Professor Helga Nowotny, President of the European Research Council, speaks on the value of uncertainty in science
Reported by Ursa Mali CSaP Researcher
On 28 November, Professor Helga Nowotny delivered the Dr S T Lee Public Policy Lecture, chaired by University of Cambridge Vice Chancellor, Professor Leszek Borysiewicz.
View Professor Nowotny's lecture here:
In her lecture, Nowotny spoke about the significance of uncertainty in the scientific process. Whilst she argued that humanity had been craving for certainty since its beginnings, it was uncertainty that was often proven generative of new discoveries, particularly in science.
Nowotny began by charting the great expectations raised by science to deliver change and improvements in the human condition from the Enlightenment onwards. Such belief in a better future facilitated by scientific discoveries, however, seemed to have declined in the late twentieth century, when promises of a better future were to a large extent replaced by the existence of multiple volatile and fragile futures.
Such disillusionment with ‘promises’ of progress may also be seen as characteristic of science, for instance, out of a large number of articles written in the field of Chemistry in the past decade, only a small number of promises seem to have been translated into practice.
As a response to this, Nowotny argued for a more active involvement of citizens in the scientific process itself, suggesting that the public ought to be more than merely presented with scientific outcomes, or ‘day science’. Instead, citizens could also be made aware of, and included in, the messy and often confusing scientific process itself - what Nowotny called ‘night science’. If the latter was shared with the public, Nowotny suggested that this could go a long way in better matching the promises made and expectations fulfilled by science.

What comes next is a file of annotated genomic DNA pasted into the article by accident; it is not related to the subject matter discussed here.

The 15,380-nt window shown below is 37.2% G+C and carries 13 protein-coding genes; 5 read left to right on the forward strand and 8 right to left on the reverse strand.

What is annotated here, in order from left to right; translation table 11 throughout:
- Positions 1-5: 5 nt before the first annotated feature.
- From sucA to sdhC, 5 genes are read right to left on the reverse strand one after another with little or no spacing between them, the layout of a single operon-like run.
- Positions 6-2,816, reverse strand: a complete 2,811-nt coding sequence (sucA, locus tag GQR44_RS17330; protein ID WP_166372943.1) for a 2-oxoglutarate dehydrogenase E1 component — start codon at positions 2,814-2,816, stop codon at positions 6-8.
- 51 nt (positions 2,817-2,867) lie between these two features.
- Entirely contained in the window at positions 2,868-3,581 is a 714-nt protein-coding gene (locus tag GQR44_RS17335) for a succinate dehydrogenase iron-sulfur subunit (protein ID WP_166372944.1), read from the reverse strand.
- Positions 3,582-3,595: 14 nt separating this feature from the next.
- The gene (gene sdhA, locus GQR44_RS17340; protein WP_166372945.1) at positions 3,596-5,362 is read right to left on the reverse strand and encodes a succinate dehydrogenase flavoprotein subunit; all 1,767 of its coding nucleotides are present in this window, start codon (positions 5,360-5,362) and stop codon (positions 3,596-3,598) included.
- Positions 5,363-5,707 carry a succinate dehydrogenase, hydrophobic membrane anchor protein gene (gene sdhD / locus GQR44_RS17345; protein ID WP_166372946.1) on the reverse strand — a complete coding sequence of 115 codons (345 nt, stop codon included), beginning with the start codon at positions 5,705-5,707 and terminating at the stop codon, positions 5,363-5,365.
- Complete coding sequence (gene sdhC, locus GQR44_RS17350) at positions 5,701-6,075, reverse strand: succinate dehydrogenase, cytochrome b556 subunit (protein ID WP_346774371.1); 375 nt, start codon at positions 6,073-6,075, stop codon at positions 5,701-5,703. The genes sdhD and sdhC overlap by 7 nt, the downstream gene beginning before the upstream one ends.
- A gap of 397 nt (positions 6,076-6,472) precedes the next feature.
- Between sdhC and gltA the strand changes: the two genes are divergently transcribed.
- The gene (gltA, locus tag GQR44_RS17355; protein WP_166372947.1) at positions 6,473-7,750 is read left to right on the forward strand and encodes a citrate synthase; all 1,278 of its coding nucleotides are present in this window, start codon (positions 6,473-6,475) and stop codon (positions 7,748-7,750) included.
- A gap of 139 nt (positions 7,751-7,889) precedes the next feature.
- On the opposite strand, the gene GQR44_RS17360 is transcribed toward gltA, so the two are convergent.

At the heart of Nowotny’s lecture lay the message that as science thrives on uncertainty, scientists need to be able to communicate the fact that the certainty reached by science will often be of a ‘tender’ kind. Rather than being shunned, therefore, uncertainty ought to be embraced as it is precisely in the ‘unglorious’ side of science, full of errors and uncertainty, where the potential for new discoveries lies.
Nowotny thus emphasized the importance of presenting science to the public as an open and evolving system, where some promises made over the years have been fulfilled, and some discarded. Importantly, such uncertainty may not be seen negatively as a drawback, but rather as a fertile ground for scientific advancement.
S T Lee Lectures
The S T Lee Public Policy lectures were established in 2003 thanks to a benefaction from Seng Tee Lee, Singaporean business executive, philanthropist and Honarary Fellow of Wolfson College, Cambridge. Each lecture considers aspects of scientific, medical or technological research and developments that are likely to have significant implications for public policy over the next decade.
Banner image from Cambridge Punting via CC4.0
28 November 2013, 5:30pm
Speaker: Helga Nowotny, President of the European Research Council